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Stage One: No Impaired Behavior

A patient usually does not exhibit symptoms of memory loss or other cognitive
impairments during stage one of Alzheimer’s disease. The only way the disease
can be detected during this stage is by a positron emission tomography (PET)
scan, which is an imaging test that studies how well the brain is working. As the
disease progresses into other stages, a patient will experience more changes in
their reasoning or thinking.

Stage Two: Very Mild Impairment

Patients with stage two Alzheimer’s disease still may not show symptoms, or
they may exhibit very mild cognitive impairment. In most cases, memory loss
associated with this stage is difficult to differentiate from the symptoms of
normal aging. A patient with stage two Alzheimer’s disease may still do well on
memory tests, and symptoms are unlikely to be picked up by medical
professionals yet. Stage two is characterized by small changes that do not
interfere with a patient’s ability to live on their own.

Stage Three: Mild Decline

By stage three, a patient’s medical doctors and family members may begin to
notice memory and cognitive impairments. The three most common areas
affected during stage three Alzheimer’s disease are planning and organizing,
finding the right word to describe feelings during a conversation, and
remembering names of new places or people. A patient with stage three may
finally show signs of Alzheimer’s disease on memory and cognitive tests. During
this stage, it is common to lose personal possessions such as keys, money, and
other valuables.

Stage Four: Moderate Impairment

During stage four Alzheimer’s disease, the symptoms that began to arise in
stage three start to get worse. A patient will often forget important details
about themselves, forget what month or time of year it is, have trouble locating
the date on a calendar or perform simple math equations, and can no longer
order from a menu or cook for themselves. It is recommended that patients in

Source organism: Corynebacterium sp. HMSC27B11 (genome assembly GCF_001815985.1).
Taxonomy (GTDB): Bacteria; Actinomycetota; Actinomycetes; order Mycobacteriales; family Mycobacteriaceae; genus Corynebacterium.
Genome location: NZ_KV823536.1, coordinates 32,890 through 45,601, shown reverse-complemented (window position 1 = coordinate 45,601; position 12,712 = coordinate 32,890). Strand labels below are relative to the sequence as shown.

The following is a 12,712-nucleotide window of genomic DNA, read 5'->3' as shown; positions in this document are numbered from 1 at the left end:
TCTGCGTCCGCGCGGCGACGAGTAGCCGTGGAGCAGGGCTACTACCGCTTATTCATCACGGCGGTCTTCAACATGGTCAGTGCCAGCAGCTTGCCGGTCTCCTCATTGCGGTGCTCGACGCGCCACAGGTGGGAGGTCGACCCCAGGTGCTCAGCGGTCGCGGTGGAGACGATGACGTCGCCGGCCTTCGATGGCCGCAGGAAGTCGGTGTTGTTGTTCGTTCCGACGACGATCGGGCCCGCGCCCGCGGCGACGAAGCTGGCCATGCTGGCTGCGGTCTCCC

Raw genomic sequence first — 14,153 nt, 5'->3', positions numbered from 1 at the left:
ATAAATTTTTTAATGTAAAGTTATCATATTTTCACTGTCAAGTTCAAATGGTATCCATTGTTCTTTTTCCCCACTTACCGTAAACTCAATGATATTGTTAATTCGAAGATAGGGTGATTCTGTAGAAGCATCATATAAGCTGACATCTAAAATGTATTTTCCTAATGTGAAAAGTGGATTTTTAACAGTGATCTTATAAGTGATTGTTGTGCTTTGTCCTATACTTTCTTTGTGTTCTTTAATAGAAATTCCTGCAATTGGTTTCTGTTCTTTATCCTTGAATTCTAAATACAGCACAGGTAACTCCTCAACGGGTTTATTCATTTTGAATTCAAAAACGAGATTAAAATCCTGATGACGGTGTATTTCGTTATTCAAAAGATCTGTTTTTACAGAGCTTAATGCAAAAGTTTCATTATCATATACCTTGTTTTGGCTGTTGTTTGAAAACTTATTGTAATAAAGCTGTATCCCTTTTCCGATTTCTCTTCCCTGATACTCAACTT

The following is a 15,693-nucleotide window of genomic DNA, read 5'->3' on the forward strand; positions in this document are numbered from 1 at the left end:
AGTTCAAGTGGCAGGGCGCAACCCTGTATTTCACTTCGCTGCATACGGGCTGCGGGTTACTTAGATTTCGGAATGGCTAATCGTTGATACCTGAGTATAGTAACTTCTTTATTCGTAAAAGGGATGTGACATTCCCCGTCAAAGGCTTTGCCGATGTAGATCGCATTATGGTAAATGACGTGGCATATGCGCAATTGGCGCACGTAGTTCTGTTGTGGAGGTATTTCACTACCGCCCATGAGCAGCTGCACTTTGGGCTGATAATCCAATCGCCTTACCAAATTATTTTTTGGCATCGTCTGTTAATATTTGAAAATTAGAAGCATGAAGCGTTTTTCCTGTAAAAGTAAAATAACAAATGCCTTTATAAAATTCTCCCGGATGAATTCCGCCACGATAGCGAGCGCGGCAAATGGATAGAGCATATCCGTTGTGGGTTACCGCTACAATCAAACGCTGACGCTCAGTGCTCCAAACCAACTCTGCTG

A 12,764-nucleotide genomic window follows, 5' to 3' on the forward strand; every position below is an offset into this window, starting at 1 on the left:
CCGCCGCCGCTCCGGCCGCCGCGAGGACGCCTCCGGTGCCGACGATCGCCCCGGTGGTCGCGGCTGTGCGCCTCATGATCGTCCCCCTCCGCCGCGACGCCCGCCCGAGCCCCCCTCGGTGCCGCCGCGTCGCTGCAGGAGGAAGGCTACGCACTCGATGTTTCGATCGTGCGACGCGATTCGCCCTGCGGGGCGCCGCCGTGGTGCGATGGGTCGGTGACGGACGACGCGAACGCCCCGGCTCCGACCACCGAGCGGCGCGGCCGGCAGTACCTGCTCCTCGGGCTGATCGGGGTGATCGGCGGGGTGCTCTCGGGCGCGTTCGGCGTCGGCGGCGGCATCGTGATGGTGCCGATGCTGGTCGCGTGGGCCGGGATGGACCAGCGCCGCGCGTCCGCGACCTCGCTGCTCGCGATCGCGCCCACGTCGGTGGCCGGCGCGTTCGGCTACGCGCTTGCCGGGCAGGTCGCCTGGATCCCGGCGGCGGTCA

stage four no longer drive and are protected from being taken advantage of
financially.

Stage Five: Moderately Severe Impairment

During stage five, patients often experience significant confusion resulting in the
inability to get dressed or recall simple details like their phone number. They
may still maintain a moderate amount of functionality and can usually bathe
and use the restroom by themselves unassisted. They may also still recall the
names of family members and details about their past, such as their youth and
childhood. A person with stage five Alzheimer’s disease may repeat themselves
or ask the same questions over and over again.

Stage Six: Severe Impairment

Stage six Alzheimer’s disease is characterized by confusion or being unaware of


a patient’s surroundings or environment, extreme personality changes and
behavioral problems, the inability to recognize faces except for very close
friends and relatives, loss of bladder and bowel control, and wandering. A
person in stage six will need to be supervised regularly and requires the help of
professional care. He or she will need assistance with going to the bathroom,
bathing, eating and other daily activities.

Stage Seven: Very Severe Decline

The final stage of Alzheimer’s disease may be warranted by the inability to


swallow, the need for assistance in all life activities, and the failure to speak
anything except a few words or phrases. A patient in this stage is considered
near death as Alzheimer’s disease is a terminal illness. The patient is not aware
of their surroundings and can no longer tell when they are hungry or thirsty.